Over the course of 30 years as a Boise State administrator, including 29 as the Broncos' athletic director, Gene Bleymaier attended thousands of events in blue and orange.
On Saturday, for the first time, Bleymaier was rooting for the other team.
Now the athletic director at San Jose State, Bleymaier - who was fired at Boise State in August 2011 - watched the Broncos defeat his Spartans 76-55 at Taco Bell Arena.
"When you wore blue and orange for 30 years, it's definitely different," said Bleymaier, wearing a Spartan pin on his suit jacket lapel.
Despite his abrupt and unexpected dismissal, Bleymaier is still revered by many in the Boise State community. He was greeted by fans, longtime boosters and current coaches with handshakes, warm embraces and well wishes throughout the arena.
On Friday night, more than 130 people attended a reception for Bleymaier in the Gene Bleymaier Football Complex, the Broncos' new football facility. Current Athletic Director Mark Coyle introduced him.
"It was a really special night," said men's basketball coach Leon Rice, who was hired by Bleymaier. "Gene, for the rest of my career, will always be really special to me. He's a guy I trust, a guy I came here for. I think he's just terrific in what he does."
The Broncos' famous blue turf was Bleymaier's idea. And he hired a string of successful football coaches, including Chris Petersen, which led the football program to unprecedented heights. He built and upgraded facilities with the help of a loyal and dependable group of fundraisers.
He was happy to have the opportunity to thank them - formally - in the Broncos' beautiful new building. Bleymaier had walked through the facility several times before Friday.
"It wasn't what I was able to accomplish," Bleymaier said. "It was what this community and coaching staff and the all the people who worked in the athletic department were able to accomplish. It's exciting. It's exciting to know that a program can be built like this," said Bleymaier, who graduated from Borah High before playing football at UCLA.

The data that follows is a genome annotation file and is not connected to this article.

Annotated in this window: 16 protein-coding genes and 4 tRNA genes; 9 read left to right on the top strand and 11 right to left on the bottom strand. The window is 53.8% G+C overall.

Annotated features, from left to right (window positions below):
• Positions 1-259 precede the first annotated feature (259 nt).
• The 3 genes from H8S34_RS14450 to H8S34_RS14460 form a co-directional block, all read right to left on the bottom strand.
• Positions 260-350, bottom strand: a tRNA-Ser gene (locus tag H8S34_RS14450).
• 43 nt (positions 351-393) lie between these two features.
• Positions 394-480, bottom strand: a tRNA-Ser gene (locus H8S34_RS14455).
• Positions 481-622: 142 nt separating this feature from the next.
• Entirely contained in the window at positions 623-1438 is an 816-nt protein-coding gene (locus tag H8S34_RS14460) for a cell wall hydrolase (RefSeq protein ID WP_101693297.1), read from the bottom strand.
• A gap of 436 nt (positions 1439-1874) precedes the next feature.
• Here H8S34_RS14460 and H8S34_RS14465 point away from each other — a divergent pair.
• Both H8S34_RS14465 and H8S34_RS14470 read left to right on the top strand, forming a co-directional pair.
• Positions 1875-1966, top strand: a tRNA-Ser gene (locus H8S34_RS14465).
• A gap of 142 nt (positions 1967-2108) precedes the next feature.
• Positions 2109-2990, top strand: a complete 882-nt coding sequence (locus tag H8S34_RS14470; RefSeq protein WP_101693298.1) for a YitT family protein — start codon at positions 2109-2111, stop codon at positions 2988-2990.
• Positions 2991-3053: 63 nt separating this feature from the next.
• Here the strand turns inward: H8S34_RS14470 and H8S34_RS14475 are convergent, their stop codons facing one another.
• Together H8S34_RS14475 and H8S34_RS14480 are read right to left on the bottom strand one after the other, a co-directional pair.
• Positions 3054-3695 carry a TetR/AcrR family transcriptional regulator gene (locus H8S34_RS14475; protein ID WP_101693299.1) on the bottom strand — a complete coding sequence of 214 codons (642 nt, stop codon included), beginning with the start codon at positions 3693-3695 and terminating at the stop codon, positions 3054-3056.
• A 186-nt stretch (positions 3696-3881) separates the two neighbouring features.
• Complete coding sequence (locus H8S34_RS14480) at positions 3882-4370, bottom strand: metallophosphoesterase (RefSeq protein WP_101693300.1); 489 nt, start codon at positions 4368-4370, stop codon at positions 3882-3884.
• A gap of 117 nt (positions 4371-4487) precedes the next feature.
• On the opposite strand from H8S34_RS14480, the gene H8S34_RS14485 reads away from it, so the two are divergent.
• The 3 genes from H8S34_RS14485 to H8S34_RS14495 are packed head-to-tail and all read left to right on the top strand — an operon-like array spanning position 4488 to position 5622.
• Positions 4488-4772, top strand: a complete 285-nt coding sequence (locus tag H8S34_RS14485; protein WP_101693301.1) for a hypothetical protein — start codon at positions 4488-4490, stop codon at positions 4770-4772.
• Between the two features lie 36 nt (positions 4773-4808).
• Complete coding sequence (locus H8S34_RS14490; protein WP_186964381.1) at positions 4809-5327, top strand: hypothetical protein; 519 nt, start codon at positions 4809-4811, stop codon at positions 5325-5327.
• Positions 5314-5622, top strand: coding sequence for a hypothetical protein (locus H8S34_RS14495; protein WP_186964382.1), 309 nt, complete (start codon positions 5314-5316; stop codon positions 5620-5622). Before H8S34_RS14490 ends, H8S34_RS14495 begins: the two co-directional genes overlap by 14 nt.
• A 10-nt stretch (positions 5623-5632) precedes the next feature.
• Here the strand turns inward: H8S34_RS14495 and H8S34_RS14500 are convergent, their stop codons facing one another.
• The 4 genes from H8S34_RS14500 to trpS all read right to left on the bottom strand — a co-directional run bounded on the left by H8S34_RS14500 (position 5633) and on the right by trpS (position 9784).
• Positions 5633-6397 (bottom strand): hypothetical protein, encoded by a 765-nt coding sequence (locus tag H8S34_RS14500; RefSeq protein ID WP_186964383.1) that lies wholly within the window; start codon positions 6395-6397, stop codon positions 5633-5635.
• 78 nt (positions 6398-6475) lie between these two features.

The hard feelings over his ouster have not totally healed. Bleymaier was fired in 2011 after the Broncos were sanctioned by the NCAA for violations, including a lack of institutional control. Boise State President Bob Kustra said he offered Bleymaier an opportunity to resign, but Bleymaier insisted on being fired.
The two still have not spoken, Bleymaier said, and Kustra did not attend Friday's reception. Some Boise State fans and boosters remain loyal to Bleymaier and haven't forgiven Kustra. Some, like those who approached Bleymaier on Saturday night, just wanted to tell him how good it was to see him and wish him luck.
"Hey, that's life," Bleymaier said when asked about his departure. "We're enjoying San Jose. It's worked out really well for us. We're near our three kids and our granddaughter. I've got a great job at San Jose State, so things have worked out well."
At San Jose State, Bleymaier is determined to build a program like the one he presided over at Boise State - successful on the field and supported by the community. It won't be a quick fix, he said. He hired Dave Wojcik, a Boise State assistant to rebuild the Spartans' perennial woeful men's basketball program.
"I probably would have never gone there if there was somebody else," Wojcik said. "I just know what he's about character-wise. I know what he's done here in building things. He's going to do it the right way. He's behind me 100 percent."
San Jose State has begun construction on a $56-million renovation of its basketball facility. Attendance is up in basketball, even as the Spartans struggle on the court.
For 30 years, Bleymaier built Boise State into the little program that could, shepherding the Broncos' rise and growth. The blueprint remains. He's dusting it off at San Jose State, which is a first-year member of the Mountain West.
"You really approach it the same way. It's about getting the right people in place. Hiring talented coaches that believe in the philosophy that we're all about and then getting the community involved," he said. "That's what we need to do. We've got over 100,000 alumni in the Bay Area. For the most part, they've been kind of quiet and dormant. That's on us. We need to give them something to cheer about. As we do that, they'll get involved."
It worked in Boise.
The signs of Bleymaier's success are all around, including the gleaming football facility that bears his name.
He may be wearing another school's colors, but his contributions to Boise State shouldn't - and won't - be forgotten.
Brian Murphy: 377-6444; Twitter: @MurphsTurph